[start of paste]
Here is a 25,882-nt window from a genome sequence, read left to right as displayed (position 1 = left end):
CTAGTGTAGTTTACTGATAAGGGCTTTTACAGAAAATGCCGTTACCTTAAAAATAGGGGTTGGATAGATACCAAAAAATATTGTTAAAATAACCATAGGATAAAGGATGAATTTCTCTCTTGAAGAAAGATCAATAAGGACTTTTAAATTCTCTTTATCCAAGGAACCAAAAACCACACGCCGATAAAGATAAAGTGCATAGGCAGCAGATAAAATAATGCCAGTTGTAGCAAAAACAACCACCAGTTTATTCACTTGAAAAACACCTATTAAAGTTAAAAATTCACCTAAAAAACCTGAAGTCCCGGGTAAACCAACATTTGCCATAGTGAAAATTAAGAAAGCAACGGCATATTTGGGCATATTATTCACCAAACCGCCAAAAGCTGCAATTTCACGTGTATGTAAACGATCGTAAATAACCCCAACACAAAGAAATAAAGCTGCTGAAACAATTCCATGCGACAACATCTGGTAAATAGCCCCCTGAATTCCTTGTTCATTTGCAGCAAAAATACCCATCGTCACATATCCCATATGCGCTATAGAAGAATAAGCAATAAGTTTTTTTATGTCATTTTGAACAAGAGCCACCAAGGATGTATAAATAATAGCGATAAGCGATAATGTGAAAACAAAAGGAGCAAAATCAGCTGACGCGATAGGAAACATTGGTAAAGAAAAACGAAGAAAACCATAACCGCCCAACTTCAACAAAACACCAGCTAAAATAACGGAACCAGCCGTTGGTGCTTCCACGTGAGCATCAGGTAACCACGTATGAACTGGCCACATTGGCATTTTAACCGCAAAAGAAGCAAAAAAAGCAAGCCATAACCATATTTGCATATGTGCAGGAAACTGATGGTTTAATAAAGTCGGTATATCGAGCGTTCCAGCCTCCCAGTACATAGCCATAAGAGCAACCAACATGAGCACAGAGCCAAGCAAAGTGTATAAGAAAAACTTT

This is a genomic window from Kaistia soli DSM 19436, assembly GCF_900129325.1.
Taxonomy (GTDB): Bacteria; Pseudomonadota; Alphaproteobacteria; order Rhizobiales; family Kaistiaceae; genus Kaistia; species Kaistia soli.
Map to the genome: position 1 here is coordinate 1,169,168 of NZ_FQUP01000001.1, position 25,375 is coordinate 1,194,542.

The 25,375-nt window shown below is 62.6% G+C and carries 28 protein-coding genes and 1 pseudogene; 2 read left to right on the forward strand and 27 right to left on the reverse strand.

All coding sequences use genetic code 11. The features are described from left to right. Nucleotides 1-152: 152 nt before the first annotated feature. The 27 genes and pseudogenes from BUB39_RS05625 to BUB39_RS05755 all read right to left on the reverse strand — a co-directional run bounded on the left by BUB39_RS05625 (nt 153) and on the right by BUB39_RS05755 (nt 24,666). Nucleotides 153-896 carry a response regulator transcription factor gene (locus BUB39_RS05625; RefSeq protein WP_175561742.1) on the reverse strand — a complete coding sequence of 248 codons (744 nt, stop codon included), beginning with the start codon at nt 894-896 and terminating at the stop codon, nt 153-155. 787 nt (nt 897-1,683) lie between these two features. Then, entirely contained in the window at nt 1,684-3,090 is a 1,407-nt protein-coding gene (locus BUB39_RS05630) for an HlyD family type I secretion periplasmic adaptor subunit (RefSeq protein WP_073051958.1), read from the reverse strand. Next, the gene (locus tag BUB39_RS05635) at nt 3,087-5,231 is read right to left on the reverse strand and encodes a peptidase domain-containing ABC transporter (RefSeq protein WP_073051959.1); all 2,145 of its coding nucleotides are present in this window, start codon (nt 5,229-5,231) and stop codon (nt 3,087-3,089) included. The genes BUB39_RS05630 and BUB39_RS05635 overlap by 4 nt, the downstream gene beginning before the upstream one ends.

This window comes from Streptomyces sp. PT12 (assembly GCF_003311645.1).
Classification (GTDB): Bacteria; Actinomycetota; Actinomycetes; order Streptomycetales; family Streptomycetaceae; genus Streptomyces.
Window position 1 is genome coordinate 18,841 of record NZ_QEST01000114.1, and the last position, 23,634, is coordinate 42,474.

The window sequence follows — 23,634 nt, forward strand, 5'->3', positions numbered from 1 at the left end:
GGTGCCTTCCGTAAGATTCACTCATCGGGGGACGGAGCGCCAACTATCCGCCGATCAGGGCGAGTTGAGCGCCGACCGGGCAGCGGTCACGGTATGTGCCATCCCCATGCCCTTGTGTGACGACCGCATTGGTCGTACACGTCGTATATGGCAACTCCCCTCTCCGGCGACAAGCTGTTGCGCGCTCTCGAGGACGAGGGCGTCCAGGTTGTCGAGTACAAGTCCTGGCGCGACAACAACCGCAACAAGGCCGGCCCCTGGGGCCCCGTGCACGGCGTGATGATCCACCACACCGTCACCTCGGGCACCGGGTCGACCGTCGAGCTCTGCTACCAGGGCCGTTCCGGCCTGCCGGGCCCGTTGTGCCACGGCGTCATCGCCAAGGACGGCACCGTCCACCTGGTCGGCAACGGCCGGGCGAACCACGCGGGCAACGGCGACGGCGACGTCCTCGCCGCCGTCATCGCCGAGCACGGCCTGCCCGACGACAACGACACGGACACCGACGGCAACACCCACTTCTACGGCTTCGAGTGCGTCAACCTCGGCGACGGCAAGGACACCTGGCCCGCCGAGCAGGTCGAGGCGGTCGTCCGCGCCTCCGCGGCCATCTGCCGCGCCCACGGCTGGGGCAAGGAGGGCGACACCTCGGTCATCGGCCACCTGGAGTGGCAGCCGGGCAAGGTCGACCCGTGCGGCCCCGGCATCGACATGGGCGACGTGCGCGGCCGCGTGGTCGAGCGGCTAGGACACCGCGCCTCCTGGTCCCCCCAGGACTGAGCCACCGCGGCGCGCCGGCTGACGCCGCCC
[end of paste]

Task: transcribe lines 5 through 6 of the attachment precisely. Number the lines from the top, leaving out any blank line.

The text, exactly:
Map to the genome: position 1 here is coordinate 1,169,168 of NZ_FQUP01000001.1, position 25,375 is coordinate 1,194,542.

The 25,375-nt window shown below is 62.6% G+C and carries 28 protein-coding genes and 1 pseudogene; 2 read left to right on the forward strand and 27 right to left on the reverse strand.